Forty Acres and a Mule (part two)


Special Field Order 15  

As developed by General William T. Sherman  January 16, 1865 

In Forty Acres and a Mule: Part One, I included comments directly from General William Sherman’s “Memoir” about Savannah and the circumstances surrounding the freedmen as well as the interests of Lincoln’s Secretary of War, Edwin Stanton, to meet with the freedmen in Savannah to explore their needs and demands. This was followed by the actual minutes of the meeting that, importantly, included the listing of the Black leaders who represented the freedmen at the meeting. 

Following the meeting with Black leaders in Savannah, Georgia on January 12, 1865, Sherman notes in his “Memoir” that he was asked by Edwin Stanton to “draft an order on the subject, in accordance with my own views, that would meet the pressing necessities of the case ” (the full commentary is below).   The result was “Special Field Order 15” as articulated below. Sherman importantly adhered to the request of the freedmen to independently develop their land without interference of white persons. In Section II of Field Order 15, Sherman states:

At Beaufort, Hilton Head, Savannah, Fernandina, Saint Augustine, and Jacksonville the blacks may remain in their chosen or accustomed vocations; but on the islands, and in the settlements hereafter to be established, no white person whatever, unless military officers and soldiers detailed for duty, will be permitted to reside; and the sole and exclusive management of affairs will be left to the freed people themselves, subject only to the United States military authority and the acts of Congress. By the laws of war and orders of the President of the United States the negro is free, and must be dealt with as such.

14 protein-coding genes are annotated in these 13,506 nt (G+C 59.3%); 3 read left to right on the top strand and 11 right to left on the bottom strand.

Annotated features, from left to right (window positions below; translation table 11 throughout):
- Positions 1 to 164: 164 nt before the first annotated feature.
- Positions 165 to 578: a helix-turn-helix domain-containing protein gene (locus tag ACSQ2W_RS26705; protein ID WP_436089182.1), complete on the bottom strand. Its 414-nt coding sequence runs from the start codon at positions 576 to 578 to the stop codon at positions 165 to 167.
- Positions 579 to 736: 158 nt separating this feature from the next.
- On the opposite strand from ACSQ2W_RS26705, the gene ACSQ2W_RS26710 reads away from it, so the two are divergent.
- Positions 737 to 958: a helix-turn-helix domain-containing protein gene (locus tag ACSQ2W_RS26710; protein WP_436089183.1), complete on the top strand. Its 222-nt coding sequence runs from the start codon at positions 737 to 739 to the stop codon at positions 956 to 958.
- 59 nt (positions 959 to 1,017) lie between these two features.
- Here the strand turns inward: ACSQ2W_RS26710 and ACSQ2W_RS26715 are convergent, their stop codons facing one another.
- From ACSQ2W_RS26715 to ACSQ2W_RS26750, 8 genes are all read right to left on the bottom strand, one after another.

In his “Memoir”, prior to providing the narrative of the “Special Field Order No. 15”, Sherman makes the following statement regarding Stanton and his review of the document. Below this statement is the actual “Special Field Order No. 15” directly from Sherman’s “Memoir”:

During Mr. Stanton’s stay in Savannah we discussed this negro question very fully; he asked me to draft an order on the subject, in accordance with my own views, that would meet the pressing necessities of the case, and I did so. We went over this order, No. 15, of January 16, 1865, very carefully. The secretary made some verbal modifications, when  it was approved by him in all its details, I published it, and it went into operation at once. It provided fully for the enlistment of colored troops, and gave the freedmen certain possessory rights to land, which afterward became matters of judicial inquiry and decision. Of course, the military authorities at that day, when war prevailed, had a perfect right to grant the possession of any vacant land to which they could extend military protection, but we did not undertake to give a fee-simple title; and all that was designed by these special field orders was to make temporary provisions for the freedmen and their families during the rest of the war, or until Congress should take action in the premises. All that I now propose to assert is, that Mr. Stanton, Secretary of War, saw these orders in the rough, and approved every paragraph thereof, before they were made public. (Pg: 609)

Special Field Order No. 15.Headquarters Military Division of the Mississippi,
In the Field, Savannah, Ga., January 16, 1865.

1. The islands from Charleston south, the abandoned rice-fields along the rivers for thirty miles back from the sea, and the country bordering the Saint Johns River, Fla., are reserved and set apart for the settlement of the negroes now made free by the acts of war and the proclamation of the President of the United States.


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